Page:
It’s a story of layers
I thought I would write this tutorials after I received an e-mail from a visitor to our site. Max asked how I controlled the noise in the skies of my HDR & tone-mapped images.
So my first step when I have short listed the image is to crop the shot, if necessary, remove any dust spots and make some basic adjustments in Lightroom.
This is what I have to start working with. (With any of these thumbnails, click on them for the full image)
I now export this image to Adobe Photoshop, the reason behind this is so I can work with multiple layers.
So the first step is to create a duplicate of the background.
With this layer I plan to apply one of the Nik collection of filters to give the image more punch, to give the shot a touch of the feeling I had with the beautiful Spanish sun beaming down on this wonderfully warm October day.
So I pull up a preview of the various options and select a look I like. In this case it’s ‘Deep 2’
The only issue I have is that the sky is too bright. I prefer the one created with ‘Deep 1’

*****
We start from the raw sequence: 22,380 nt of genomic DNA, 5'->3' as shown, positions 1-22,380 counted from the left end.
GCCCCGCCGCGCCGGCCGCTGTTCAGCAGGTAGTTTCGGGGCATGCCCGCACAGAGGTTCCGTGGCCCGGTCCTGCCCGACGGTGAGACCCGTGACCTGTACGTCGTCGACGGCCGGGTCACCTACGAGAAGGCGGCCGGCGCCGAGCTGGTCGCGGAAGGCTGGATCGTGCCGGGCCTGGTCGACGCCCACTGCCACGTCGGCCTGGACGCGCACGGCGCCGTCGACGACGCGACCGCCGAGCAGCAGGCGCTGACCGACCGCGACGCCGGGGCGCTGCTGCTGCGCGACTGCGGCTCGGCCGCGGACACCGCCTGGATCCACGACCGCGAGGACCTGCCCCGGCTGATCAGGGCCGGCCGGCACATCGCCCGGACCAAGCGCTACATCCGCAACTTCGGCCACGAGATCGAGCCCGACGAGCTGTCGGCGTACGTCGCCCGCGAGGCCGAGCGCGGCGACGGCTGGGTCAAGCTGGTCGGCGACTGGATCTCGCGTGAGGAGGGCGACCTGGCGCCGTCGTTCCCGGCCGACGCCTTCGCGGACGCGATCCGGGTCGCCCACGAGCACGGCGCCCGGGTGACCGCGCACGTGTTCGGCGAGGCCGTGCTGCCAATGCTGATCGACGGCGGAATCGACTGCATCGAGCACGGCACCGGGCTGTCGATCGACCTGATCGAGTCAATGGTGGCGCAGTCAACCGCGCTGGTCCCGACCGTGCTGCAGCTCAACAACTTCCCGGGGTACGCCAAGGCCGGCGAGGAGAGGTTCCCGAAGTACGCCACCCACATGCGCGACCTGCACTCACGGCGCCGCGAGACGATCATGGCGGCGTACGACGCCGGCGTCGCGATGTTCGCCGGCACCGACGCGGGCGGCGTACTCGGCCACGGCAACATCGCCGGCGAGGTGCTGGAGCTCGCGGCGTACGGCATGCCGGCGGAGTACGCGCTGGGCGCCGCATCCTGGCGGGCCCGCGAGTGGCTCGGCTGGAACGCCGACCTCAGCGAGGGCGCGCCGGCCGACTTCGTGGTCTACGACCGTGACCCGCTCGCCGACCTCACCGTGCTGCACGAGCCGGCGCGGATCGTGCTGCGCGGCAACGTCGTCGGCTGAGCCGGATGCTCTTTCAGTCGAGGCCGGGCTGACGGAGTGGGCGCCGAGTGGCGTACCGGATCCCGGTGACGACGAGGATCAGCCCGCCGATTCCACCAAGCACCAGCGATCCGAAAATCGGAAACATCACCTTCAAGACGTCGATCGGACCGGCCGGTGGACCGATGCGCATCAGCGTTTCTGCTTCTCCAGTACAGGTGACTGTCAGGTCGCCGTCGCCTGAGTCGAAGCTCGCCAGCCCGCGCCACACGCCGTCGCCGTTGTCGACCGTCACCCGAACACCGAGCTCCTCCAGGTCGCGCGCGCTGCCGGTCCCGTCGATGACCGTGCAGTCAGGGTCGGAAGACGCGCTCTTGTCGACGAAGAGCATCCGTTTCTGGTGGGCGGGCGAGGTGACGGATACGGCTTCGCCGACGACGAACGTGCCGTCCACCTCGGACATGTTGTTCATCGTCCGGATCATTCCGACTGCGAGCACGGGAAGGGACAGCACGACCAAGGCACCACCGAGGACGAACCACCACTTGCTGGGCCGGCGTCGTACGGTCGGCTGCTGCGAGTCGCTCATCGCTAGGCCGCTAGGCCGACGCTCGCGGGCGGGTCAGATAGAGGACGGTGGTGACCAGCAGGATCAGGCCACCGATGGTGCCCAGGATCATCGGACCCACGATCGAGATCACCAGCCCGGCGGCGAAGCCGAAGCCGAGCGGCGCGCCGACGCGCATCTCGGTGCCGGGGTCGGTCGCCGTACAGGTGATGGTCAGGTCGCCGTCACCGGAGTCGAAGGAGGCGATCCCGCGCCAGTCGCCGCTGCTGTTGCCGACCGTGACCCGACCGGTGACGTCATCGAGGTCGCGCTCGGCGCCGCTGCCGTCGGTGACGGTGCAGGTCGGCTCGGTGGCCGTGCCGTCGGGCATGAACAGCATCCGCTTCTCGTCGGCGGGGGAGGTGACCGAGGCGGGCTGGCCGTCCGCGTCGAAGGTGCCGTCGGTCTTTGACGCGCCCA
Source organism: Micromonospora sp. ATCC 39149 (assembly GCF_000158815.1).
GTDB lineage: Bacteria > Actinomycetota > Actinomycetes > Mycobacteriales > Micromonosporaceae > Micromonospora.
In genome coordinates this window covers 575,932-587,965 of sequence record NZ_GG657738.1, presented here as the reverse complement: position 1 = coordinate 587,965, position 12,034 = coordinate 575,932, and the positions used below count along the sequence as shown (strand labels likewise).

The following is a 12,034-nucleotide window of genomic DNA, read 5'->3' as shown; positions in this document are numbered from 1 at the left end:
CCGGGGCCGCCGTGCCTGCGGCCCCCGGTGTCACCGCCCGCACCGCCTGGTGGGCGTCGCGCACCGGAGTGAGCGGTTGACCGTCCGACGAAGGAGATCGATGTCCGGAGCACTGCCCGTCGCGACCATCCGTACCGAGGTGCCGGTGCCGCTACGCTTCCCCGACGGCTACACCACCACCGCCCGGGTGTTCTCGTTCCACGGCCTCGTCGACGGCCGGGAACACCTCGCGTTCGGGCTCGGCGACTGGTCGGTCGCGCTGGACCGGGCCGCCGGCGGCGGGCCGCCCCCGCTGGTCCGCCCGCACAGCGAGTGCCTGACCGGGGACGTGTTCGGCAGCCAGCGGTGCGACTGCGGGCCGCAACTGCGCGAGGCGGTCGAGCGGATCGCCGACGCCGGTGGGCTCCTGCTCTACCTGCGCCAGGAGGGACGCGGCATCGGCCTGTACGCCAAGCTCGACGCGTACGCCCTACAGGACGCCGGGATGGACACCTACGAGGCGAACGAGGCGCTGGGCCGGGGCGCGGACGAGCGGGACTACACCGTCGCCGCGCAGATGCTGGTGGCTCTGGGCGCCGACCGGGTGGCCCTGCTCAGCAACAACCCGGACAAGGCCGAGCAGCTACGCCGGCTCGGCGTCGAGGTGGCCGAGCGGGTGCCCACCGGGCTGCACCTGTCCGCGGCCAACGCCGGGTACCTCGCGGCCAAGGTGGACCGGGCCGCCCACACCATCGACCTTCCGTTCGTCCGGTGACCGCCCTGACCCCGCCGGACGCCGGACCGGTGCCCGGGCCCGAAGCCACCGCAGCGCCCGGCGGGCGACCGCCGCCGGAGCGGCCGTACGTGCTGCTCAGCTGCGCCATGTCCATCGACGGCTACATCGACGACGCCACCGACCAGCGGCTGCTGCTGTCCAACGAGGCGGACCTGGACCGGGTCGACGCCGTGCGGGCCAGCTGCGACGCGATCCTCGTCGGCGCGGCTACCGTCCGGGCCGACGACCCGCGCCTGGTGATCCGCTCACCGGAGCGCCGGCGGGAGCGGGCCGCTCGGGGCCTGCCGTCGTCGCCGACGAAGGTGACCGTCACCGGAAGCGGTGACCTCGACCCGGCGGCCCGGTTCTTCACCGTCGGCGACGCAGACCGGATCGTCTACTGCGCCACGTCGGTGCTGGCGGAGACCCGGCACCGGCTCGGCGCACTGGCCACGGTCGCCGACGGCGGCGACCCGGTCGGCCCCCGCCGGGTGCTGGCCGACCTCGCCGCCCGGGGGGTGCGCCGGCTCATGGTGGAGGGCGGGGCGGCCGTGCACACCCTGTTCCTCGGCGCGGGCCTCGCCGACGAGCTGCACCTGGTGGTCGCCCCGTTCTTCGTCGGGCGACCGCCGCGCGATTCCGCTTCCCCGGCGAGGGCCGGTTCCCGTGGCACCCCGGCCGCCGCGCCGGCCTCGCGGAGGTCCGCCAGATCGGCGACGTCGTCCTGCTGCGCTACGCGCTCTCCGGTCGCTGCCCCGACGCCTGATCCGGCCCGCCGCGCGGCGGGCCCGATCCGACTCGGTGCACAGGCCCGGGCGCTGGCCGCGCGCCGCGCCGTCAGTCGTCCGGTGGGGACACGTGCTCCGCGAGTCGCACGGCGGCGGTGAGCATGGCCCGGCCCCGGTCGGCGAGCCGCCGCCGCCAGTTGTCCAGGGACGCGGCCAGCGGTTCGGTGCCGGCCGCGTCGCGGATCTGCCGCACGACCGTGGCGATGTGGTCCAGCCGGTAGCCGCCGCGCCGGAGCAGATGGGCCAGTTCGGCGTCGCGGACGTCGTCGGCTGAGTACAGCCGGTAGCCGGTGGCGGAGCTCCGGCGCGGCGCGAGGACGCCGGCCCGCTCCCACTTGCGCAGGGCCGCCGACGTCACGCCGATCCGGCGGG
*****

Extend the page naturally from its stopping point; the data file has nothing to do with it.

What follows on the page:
No problem, duplicate the original background again, move it to the top of the layers stack and run the Deep 1 filter against that.
As you can see that has masked the more balanced ‘Deep 2’ image.
Again, no problem but we have a couple of options, but both involve ‘selecting’ the sky.
I have two solutions I generally prefer and it depends on the image.
This one has a simple sky so I select the ‘Magic Wand Tool’
Now you may have to select the area in sections – remember to hold down the Shift key and select each area you want.
When you have selected everything you want, save the selection. The reason behind this is it gives you options on how to proceed next.
In this example it’s simple, duplicate the layer again and you will end up with a layer with just the sky
If you’re happy with this then you can work just on your sky layer.
Now turn off the layer below it to check your results.